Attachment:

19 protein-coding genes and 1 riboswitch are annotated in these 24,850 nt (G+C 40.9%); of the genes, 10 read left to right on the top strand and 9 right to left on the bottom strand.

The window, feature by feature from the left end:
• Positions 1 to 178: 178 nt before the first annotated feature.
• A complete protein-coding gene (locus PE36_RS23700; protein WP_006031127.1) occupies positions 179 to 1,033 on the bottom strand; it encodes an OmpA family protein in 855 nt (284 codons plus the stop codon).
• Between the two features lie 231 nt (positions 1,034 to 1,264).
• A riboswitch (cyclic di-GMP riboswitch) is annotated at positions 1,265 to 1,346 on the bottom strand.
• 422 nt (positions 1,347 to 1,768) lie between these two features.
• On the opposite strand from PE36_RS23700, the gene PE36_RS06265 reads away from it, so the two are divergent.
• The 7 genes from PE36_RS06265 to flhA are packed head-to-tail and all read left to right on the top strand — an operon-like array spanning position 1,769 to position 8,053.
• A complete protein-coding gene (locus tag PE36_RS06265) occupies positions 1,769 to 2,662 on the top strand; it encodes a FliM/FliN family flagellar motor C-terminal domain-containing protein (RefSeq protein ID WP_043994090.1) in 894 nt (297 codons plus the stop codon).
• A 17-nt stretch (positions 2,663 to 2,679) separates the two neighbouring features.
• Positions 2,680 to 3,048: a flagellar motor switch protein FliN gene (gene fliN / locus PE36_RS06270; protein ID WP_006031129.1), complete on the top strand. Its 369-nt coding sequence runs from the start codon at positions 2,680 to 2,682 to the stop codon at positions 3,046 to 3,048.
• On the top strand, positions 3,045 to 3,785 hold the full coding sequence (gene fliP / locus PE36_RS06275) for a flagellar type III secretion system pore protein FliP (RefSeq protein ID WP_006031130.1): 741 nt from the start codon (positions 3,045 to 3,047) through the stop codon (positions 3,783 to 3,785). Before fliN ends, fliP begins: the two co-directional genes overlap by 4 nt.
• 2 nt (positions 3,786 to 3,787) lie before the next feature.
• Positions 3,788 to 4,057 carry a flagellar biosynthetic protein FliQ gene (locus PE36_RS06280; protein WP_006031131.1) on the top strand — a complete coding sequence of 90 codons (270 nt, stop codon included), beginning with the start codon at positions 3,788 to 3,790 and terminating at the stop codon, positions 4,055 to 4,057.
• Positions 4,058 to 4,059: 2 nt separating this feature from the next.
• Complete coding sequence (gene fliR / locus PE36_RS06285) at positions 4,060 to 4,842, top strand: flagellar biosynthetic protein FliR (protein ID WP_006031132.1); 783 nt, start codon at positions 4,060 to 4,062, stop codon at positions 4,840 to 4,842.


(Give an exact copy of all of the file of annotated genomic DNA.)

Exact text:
19 protein-coding genes and 1 riboswitch are annotated in these 24,850 nt (G+C 40.9%); of the genes, 10 read left to right on the top strand and 9 right to left on the bottom strand.

The window, feature by feature from the left end:
• Positions 1 to 178: 178 nt before the first annotated feature.
• A complete protein-coding gene (locus PE36_RS23700; protein WP_006031127.1) occupies positions 179 to 1,033 on the bottom strand; it encodes an OmpA family protein in 855 nt (284 codons plus the stop codon).
• Between the two features lie 231 nt (positions 1,034 to 1,264).
• A riboswitch (cyclic di-GMP riboswitch) is annotated at positions 1,265 to 1,346 on the bottom strand.
• 422 nt (positions 1,347 to 1,768) lie between these two features.
• On the opposite strand from PE36_RS23700, the gene PE36_RS06265 reads away from it, so the two are divergent.
• The 7 genes from PE36_RS06265 to flhA are packed head-to-tail and all read left to right on the top strand — an operon-like array spanning position 1,769 to position 8,053.
• A complete protein-coding gene (locus tag PE36_RS06265) occupies positions 1,769 to 2,662 on the top strand; it encodes a FliM/FliN family flagellar motor C-terminal domain-containing protein (RefSeq protein ID WP_043994090.1) in 894 nt (297 codons plus the stop codon).
• A 17-nt stretch (positions 2,663 to 2,679) separates the two neighbouring features.
• Positions 2,680 to 3,048: a flagellar motor switch protein FliN gene (gene fliN / locus PE36_RS06270; protein ID WP_006031129.1), complete on the top strand. Its 369-nt coding sequence runs from the start codon at positions 2,680 to 2,682 to the stop codon at positions 3,046 to 3,048.
• On the top strand, positions 3,045 to 3,785 hold the full coding sequence (gene fliP / locus PE36_RS06275) for a flagellar type III secretion system pore protein FliP (RefSeq protein ID WP_006031130.1): 741 nt from the start codon (positions 3,045 to 3,047) through the stop codon (positions 3,783 to 3,785). Before fliN ends, fliP begins: the two co-directional genes overlap by 4 nt.
• 2 nt (positions 3,786 to 3,787) lie before the next feature.
• Positions 3,788 to 4,057 carry a flagellar biosynthetic protein FliQ gene (locus PE36_RS06280; protein WP_006031131.1) on the top strand — a complete coding sequence of 90 codons (270 nt, stop codon included), beginning with the start codon at positions 3,788 to 3,790 and terminating at the stop codon, positions 4,055 to 4,057.
• Positions 4,058 to 4,059: 2 nt separating this feature from the next.
• Complete coding sequence (gene fliR / locus PE36_RS06285) at positions 4,060 to 4,842, top strand: flagellar biosynthetic protein FliR (protein ID WP_006031132.1); 783 nt, start codon at positions 4,060 to 4,062, stop codon at positions 4,840 to 4,842.